Conclusion of the 43rd G7 Summit – Taormina


The 43rd G7 summit has concluded. The second and final day focused on Africa, with leaders from the continent being invited to Taormina.

The final communique of the G7 dedicated the most space to foreign and security issues, the area which united G7 leaders the most.

Agreements were reached on the need to find a political solution to Syria, and their willingness to engage Russia provided they were willing to use their influence positively. Likewise, the 7 are willing to engage with Russia, and end sanctions against it if it completes its implementation of the Minsk Agreements, with regards to the Ukraine. However, they also attached a threat to expand the sanctions if necessary.

Other security issues the G7 have found common ground on, include the fight against ISIS, instability in Libya, condemnation of North Korean aggression, opposition to any unilateral action in the East and South China Seas, and a commitment on tackling cyber-attacks.

Uncertainty over President’s Trump position on global trade issues were put to rest when he agreed to the final statement on the matter, which reiterated the group’s commitment to fight protectionism and keep markets open, whilst agreeing to fight against any distorting trade practices.

As expected the climate change issue remained divisive, with all leaders except Trump agreeing to the joint final statement. President Trump has suggested, in a tweet, he will make his final decision on the issue of whether to keep the US committed to the Paris Agreement within a week or so.

Italy hoped to bring attention to the migration crisis and encourage the wealthiest countries to do more with helping socio-economic development in Africa. Italy’s attempts to emphasise the positive effects of legal migration were put down by the US (with UK support) before the summit began. The final statement on the issue maintained the group’s commitment to the human rights of migrants and refugees, but highlighted their commitment to states’ right to control their borders and protect their own national interests and security.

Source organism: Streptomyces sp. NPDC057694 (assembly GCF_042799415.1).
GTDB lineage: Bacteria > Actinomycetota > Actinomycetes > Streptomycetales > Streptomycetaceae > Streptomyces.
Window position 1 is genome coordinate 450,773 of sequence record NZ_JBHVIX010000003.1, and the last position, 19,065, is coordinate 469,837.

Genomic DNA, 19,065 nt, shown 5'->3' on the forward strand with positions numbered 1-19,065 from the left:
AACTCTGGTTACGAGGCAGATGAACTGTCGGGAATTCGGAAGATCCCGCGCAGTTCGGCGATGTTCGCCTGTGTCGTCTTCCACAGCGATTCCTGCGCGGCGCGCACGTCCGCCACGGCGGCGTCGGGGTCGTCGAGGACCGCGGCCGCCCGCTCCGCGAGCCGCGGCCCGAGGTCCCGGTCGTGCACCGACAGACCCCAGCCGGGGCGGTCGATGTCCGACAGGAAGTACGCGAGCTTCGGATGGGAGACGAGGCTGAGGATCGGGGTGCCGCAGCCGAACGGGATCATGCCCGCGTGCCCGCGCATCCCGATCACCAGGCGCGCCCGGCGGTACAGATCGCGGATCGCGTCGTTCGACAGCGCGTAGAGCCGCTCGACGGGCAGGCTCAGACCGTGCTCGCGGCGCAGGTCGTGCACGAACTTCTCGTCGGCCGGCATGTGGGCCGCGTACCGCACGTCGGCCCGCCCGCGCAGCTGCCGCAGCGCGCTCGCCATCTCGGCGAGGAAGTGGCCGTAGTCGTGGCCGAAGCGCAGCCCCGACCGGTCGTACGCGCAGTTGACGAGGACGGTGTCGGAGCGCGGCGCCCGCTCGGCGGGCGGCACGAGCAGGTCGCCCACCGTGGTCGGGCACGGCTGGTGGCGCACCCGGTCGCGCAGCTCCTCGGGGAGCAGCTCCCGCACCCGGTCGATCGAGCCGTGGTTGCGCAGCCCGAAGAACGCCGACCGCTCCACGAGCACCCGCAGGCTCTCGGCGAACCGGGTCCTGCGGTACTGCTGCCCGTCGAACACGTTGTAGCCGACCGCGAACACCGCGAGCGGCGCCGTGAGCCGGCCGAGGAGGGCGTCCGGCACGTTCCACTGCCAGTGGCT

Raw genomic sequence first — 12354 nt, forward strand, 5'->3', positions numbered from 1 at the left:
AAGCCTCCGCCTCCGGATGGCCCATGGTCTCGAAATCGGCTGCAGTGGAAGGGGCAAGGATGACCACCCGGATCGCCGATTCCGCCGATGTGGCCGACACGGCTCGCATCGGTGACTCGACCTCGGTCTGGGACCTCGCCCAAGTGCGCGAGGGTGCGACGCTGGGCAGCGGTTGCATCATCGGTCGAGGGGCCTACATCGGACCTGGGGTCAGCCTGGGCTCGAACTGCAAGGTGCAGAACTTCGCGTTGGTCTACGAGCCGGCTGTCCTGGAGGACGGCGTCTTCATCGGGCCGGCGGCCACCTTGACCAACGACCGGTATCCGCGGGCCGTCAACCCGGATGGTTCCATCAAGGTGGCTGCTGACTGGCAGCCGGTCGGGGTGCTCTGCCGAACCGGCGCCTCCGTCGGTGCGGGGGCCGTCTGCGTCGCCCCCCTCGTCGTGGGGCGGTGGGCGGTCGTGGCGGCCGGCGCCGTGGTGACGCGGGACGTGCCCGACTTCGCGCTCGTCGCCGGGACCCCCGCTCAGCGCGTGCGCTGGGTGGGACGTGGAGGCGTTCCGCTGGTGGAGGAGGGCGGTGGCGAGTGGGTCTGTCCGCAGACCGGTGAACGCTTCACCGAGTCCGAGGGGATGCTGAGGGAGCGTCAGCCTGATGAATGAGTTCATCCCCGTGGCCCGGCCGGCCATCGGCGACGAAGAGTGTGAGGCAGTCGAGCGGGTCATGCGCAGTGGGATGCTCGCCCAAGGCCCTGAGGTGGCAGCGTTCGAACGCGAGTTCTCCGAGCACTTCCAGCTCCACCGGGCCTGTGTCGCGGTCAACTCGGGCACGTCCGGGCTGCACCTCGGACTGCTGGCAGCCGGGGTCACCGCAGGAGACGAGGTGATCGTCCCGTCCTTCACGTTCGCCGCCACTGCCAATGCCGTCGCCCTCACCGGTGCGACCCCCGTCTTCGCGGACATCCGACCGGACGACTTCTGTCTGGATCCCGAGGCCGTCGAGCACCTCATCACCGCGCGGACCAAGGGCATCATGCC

Niger’s President Mahamadou Issoufou used his invitation to bring attention to the unfulfilled aid commitments from the wealthiest countries to tackle poverty. As well as calling on the group to bring an end to the crisis in Libya. Niger acts as a transit country for African migrants on their way to Europe. Issoufou stressed the need for development on the continent as a way to prevent illegal migration. The Kenyan leader President Uhuru Kenyatta is reported to have challenged the side-lining and the ‘talking down’ of African leaders, with the group agreeing to bring the continent’s leaders on board to tackle global problems, such as terrorism.

The summit was met with protests, with a small group of protesters becoming aggressive and challenging the police, who fired tear gas at them. The overall turnout of protesters was lower than expected, as a result of the heavy security measures the authorities put in place.

References and Further Reading: (Documents from the Summit)


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